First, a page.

U.S. DOE Helps Manufacturers of Small and Mid-Size Wind Turbines Meet Certification Requirements

Wind turbines NREL CIP
Image courtesy of U.S. DOE.

The U.S. Energy Department’s National Renewable Energy Laboratory (NREL) released a fourth round of requests for proposals under the Energy Department’s Competitiveness Improvement Project (CIP) for distributed wind energy. The CIP aims to help U.S. manufacturers of small and mid-size wind turbines (with rotor-swept areas less than 1,000 square meters) to improve their turbine designs and manufacturing processes to reduce costs, improve efficiency, and eventually earn certification ensuring performance and safety.

The latest round of the Competitiveness Improvement Project helps companies to meet wind turbine certification requirements. NREL is currently accepting applications for two categories of wind turbines: those with rotor-swept areas less than 200 square meters and those with rotor-swept areas between 200 square meters and 1,000 square meters. Proposals are due November 2, 2015.

To maintain American leadership in domestic and international small and medium wind turbine markets and to compete with other distributed energy options, low-cost next-generation wind turbine technologies are needed. However, it can be costly to improve components or manufacturing processes for distributed wind turbines, move concept turbines through prototype testing, or complete turbine or type certification; these costs often limit the ability of small businesses to improve their distributed wind energy technologies. The CIP is an annual competitive solicitation funded by the Energy Department and managed by NREL that addresses these market barriers.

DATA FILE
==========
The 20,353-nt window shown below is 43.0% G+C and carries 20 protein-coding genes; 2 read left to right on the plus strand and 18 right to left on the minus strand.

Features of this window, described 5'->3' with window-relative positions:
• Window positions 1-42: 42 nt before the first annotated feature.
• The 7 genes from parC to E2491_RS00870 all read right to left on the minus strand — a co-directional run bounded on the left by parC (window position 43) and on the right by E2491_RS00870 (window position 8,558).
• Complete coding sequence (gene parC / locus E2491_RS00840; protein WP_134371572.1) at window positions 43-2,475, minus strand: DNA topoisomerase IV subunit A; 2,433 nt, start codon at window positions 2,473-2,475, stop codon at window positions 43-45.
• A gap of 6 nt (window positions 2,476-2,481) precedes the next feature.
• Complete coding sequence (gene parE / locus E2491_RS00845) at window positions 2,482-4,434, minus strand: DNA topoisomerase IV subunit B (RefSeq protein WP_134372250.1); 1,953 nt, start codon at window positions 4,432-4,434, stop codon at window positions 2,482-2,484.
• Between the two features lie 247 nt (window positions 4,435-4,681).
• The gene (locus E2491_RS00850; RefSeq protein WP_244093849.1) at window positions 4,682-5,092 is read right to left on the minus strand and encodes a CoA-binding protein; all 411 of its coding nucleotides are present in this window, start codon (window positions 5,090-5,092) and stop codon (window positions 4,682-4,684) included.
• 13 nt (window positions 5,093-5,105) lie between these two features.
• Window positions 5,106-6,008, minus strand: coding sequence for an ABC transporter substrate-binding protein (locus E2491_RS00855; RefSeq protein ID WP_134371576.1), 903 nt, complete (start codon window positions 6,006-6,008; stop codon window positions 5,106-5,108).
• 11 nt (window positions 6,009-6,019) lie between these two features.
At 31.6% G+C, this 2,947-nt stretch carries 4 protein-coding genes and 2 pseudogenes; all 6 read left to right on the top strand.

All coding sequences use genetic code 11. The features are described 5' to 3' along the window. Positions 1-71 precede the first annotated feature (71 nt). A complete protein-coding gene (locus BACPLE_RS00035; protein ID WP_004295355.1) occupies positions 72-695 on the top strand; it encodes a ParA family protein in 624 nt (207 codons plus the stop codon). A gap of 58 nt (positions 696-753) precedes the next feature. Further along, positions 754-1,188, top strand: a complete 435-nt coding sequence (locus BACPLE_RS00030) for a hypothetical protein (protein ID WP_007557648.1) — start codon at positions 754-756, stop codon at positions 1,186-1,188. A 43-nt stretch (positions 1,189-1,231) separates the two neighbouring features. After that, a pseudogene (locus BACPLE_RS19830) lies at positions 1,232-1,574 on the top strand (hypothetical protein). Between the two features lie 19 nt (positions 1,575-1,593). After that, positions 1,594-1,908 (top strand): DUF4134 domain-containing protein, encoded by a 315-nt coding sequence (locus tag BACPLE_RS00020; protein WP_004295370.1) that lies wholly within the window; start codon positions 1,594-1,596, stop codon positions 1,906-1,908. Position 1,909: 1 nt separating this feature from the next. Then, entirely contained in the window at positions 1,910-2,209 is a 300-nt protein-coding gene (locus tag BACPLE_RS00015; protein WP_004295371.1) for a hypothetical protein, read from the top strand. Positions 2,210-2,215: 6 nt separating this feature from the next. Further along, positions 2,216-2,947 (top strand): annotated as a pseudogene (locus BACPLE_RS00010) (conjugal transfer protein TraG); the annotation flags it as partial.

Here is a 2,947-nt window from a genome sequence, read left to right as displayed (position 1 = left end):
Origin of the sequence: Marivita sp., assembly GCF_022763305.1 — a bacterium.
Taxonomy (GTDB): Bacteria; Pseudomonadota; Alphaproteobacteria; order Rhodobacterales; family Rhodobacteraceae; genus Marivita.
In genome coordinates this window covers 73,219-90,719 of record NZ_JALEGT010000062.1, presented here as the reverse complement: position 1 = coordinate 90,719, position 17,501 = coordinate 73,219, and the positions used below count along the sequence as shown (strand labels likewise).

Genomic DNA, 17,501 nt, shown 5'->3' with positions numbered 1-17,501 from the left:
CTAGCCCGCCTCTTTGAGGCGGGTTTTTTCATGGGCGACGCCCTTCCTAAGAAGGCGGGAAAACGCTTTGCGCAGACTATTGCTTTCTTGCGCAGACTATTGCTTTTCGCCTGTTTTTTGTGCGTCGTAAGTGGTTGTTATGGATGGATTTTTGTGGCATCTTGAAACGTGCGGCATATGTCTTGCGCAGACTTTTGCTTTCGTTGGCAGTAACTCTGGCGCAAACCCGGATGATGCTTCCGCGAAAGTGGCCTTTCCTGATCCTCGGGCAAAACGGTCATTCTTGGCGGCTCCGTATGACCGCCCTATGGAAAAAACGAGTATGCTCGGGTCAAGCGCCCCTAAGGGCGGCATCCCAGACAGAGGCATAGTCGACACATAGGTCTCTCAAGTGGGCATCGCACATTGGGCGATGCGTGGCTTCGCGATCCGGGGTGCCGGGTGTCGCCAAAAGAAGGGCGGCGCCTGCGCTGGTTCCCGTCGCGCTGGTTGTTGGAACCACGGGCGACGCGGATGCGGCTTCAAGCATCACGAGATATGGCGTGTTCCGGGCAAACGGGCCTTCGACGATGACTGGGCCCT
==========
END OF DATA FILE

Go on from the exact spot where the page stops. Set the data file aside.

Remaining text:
Previous CIP solicitations have resulted in awards to a number of companies in the distributed wind industry: Pika Energy, Bergey Windpower, Endurance Windpower, Northern Power Systems, Urban Green Energy, Intergrid, Wetzel Engineering, Primus Wind Power, and Ventera Wind.

The CIP project has already demonstrated success in helping companies improve turbines for the United States and international markets including:

  • At no additional cost, Northern Power Systems of Barre, Vermont, achieved a 15% increase in annual energy production over the company’s previous model by improving aerodynamics and lengthening their blade design from 10 meters to 11.6 meters. Northern Power Systems’ new “C Series” blades are manufactured by two U.S. suppliers, and the NPS100 nacellescontinue to be manufactured and tested.
  • Pika Energy of Westbrook, Maine, has demonstrated a novel injection-molding process for producing high-performance wind turbine blades, reducing blade costs by approximately 90% compared with conventional hand-laid composite blades of comparable quality. Pika Energy successfully completed testing for certification of their T701 wind turbine through the Small Wind Certification Council, and this turbine is now commercially available.
  • Three CIP awardees are testing their system designs to meet performance and safety standards and gaining third-party certification of their test procedures and results, while a fourth is conducting prototype testing.

Turbine quality assurance requirements can help prevent unethical marketing and false claims thereby ensuring consumer protection and industry credibility. In addition, the U.S. Internal Revenue Service (IRS) recently announced performance and quality standards that small wind turbines must meet to qualify for the 30% federal Investment Tax Credit. Currently 13 small turbine models are certified to these standards, and the CIP aims to increase this number.

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